Stepping Stones to Intimacy
Creative Concept: Ellyn Bader, Peter Pearson, Peter Krohn, Marianne Stefancic1 1977
Synthesized from the book, “In Quest of the Mythical Mate” By Ellyn Bader Ph.D and Peter Pearson Ph.D Founders of the Couples Institute
A Positive Outlook On Problems In Couples Relationships
Problems and disillusionment eventually happen in almost every relationship. How you think about your difficulties, how you manage your feelings, where you focus your attention, and how you act and communicate under stress will determine the quality of your relationship. If you can change your conviction that your partner is the source of your unhappiness - if you can understand that struggles are not a sign of a failing relationship - if you can see your relationship as a journey along a path of development, then you will
be well on your way to a more positive outlook. In the pages that follow you will learn about the
normal and natural stages and struggles that growing couples encounter. Equipped with this clear
overview of the terrain and a ‘map’ that points to the stepping stones of differentiation, You can
redirect your efforts and energy toward a more vital, satisfying relationship.
Separate selves no more: The “I” and the ‘We”
The words and illustrations that follow describe a sequence of developmental stages that relationships go through over time. In the very beginning two separate individuals each represented by an encircled “i” , join together to form into a “we”. This “we” begins to exert a strong influence on the two “i”s. From this point onward, the balance between the two and the “we” will fluctuate due to the struggle between the need for autonomy of the “i”. and the desire for intimacy of the “we”.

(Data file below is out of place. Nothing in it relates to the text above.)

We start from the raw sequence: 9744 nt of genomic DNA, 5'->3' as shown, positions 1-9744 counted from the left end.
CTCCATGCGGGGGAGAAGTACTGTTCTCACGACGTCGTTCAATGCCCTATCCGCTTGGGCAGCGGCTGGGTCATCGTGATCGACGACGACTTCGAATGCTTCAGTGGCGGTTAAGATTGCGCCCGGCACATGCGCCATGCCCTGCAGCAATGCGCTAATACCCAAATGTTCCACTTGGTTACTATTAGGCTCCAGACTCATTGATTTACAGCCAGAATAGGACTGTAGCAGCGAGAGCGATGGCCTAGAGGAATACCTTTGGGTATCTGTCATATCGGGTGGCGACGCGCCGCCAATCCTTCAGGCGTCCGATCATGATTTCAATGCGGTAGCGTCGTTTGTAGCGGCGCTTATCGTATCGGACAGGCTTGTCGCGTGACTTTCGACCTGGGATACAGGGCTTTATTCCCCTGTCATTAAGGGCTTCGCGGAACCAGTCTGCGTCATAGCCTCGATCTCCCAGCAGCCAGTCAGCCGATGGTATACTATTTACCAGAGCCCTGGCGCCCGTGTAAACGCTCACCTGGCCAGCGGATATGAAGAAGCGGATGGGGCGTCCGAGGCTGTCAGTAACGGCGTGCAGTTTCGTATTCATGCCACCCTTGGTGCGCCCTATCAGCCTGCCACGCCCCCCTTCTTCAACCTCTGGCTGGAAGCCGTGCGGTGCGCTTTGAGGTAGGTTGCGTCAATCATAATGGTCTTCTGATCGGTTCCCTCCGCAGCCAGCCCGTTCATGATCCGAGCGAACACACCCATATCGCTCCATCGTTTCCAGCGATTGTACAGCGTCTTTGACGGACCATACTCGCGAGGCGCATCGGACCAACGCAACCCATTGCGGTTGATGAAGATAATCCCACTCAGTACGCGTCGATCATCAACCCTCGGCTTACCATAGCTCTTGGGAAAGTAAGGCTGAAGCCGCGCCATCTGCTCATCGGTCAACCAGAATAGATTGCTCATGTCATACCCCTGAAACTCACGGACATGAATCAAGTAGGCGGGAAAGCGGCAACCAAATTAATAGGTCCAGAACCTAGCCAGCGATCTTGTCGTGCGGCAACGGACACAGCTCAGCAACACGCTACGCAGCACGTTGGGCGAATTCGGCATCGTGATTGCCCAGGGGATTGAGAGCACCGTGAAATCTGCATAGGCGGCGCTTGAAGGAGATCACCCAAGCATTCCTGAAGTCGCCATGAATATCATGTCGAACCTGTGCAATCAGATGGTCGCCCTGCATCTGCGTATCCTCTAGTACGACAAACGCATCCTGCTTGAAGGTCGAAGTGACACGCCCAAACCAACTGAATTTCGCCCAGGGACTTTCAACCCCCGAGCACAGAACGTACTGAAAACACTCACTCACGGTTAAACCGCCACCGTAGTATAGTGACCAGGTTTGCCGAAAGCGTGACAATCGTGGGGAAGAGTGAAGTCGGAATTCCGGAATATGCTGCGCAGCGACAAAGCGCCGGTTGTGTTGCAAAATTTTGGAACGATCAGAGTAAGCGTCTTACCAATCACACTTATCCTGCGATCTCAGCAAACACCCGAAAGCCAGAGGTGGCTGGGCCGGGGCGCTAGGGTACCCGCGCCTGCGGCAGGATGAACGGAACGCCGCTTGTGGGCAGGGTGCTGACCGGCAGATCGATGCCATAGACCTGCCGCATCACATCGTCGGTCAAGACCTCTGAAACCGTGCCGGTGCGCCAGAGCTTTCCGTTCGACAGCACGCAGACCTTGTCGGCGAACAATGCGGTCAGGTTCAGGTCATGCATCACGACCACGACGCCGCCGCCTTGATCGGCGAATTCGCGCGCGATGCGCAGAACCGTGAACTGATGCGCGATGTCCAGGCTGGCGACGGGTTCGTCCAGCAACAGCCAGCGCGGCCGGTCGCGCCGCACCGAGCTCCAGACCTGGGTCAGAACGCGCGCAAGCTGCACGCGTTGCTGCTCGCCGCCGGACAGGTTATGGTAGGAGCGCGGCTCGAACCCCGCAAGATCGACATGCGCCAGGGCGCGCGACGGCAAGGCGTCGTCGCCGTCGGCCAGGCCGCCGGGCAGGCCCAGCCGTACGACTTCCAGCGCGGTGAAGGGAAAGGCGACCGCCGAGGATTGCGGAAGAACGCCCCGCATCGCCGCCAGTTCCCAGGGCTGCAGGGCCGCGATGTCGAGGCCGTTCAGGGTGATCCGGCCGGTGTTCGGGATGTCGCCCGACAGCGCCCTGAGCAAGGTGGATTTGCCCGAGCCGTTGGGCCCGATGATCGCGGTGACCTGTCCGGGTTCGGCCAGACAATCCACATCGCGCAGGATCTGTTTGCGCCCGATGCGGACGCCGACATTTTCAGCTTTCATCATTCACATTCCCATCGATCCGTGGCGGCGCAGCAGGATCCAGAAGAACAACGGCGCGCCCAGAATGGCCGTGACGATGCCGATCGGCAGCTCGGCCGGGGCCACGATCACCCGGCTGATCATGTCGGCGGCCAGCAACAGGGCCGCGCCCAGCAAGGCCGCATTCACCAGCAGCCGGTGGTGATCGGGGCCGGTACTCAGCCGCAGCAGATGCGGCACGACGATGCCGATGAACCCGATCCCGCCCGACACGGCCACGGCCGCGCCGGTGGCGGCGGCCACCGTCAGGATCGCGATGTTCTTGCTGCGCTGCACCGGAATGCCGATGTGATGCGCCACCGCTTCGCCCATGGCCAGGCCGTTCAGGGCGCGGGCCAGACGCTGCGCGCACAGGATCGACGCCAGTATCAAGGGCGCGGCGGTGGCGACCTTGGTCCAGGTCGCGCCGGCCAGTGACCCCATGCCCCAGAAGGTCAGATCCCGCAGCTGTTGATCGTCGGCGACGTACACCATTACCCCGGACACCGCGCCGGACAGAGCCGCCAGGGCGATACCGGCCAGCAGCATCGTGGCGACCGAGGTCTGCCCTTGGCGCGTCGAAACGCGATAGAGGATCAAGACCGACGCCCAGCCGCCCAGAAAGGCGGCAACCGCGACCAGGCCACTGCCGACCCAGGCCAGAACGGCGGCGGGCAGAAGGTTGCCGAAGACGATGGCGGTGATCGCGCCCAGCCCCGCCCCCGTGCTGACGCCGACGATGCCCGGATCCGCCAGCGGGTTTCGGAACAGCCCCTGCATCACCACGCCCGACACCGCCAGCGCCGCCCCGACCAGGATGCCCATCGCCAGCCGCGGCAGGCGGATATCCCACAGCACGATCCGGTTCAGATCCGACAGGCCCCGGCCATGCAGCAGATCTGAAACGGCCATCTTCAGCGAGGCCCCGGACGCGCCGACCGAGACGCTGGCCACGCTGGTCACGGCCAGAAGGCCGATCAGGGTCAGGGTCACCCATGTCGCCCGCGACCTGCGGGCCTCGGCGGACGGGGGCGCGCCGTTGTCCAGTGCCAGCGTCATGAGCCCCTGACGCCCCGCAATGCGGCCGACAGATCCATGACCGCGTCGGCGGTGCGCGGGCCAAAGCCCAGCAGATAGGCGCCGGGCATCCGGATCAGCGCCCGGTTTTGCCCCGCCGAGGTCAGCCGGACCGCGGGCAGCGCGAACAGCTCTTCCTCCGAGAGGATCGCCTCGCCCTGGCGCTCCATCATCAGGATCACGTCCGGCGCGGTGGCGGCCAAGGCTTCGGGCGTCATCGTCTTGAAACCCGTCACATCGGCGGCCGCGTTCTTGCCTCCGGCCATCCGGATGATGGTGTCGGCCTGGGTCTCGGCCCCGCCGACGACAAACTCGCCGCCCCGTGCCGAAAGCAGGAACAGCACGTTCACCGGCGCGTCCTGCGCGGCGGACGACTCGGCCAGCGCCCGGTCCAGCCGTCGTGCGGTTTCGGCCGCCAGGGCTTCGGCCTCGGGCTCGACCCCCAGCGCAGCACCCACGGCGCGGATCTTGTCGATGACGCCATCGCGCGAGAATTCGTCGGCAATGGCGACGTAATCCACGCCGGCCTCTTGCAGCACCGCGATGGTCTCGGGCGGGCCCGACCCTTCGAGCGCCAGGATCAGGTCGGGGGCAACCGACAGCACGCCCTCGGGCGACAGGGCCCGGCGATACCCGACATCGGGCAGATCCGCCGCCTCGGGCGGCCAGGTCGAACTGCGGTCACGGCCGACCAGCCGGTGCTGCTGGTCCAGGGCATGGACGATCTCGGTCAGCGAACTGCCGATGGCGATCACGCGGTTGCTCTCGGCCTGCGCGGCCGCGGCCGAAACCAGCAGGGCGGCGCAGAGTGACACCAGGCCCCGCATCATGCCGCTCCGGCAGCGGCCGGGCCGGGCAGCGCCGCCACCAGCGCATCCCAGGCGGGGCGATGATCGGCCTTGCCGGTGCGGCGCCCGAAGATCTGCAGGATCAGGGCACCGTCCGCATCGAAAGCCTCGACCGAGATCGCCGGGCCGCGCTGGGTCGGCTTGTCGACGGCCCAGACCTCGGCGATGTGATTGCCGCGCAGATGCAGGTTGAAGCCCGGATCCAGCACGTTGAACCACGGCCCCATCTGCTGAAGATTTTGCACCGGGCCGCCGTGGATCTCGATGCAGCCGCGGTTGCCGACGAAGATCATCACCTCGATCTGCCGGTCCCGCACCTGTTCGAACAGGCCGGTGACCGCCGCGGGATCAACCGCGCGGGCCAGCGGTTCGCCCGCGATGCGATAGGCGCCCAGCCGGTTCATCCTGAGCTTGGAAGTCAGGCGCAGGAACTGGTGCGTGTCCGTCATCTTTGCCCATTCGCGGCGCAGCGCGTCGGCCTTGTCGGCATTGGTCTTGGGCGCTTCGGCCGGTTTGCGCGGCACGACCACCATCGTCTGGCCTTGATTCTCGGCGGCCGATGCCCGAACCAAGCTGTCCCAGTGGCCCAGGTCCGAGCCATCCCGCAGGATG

Because you are two different individuals, you may not progress through the stages at the same time. The five stages that follow will help you know and identify the appropriate next steps and goals that can move you both towards greater intimacy while remaining true to yourself, your values, feelings and thoughts.
This blissful merging of the two “i”s into a “we” is known as symbiosis*. This is often called the romantic stage – a time to experience ‘oneness’ and the ecstasy of giving and being given to by a special someone. The “i” of you and your partner is less sharply defined. In hindsight, you may notice that a significant part of your beliefs, behaviours and personality were temporarily suspended in order for the “we” to become primary.
Differences were minimised, and similarities were emphasised.
You may have seen only the best parts of each other and experienced unconditional love. Love is, somewhat, blind. So far, so good. However, the “we” that forms is inevitably based in fantasy. The bliss of powerful connection of symbiosis eventually fades, creating a need/opportunity for change. This crucial stage had a valuable purpose. This strong, exclusive bond provides a foundation of nurturance and trust – a resource you can draw upon as you journey onwards.
*adapted from Mahler, Pine, & Bergman, The psychological Birth of the Human Infant New York: Basic Books Inc 1975
Managing Anxiety Over Differences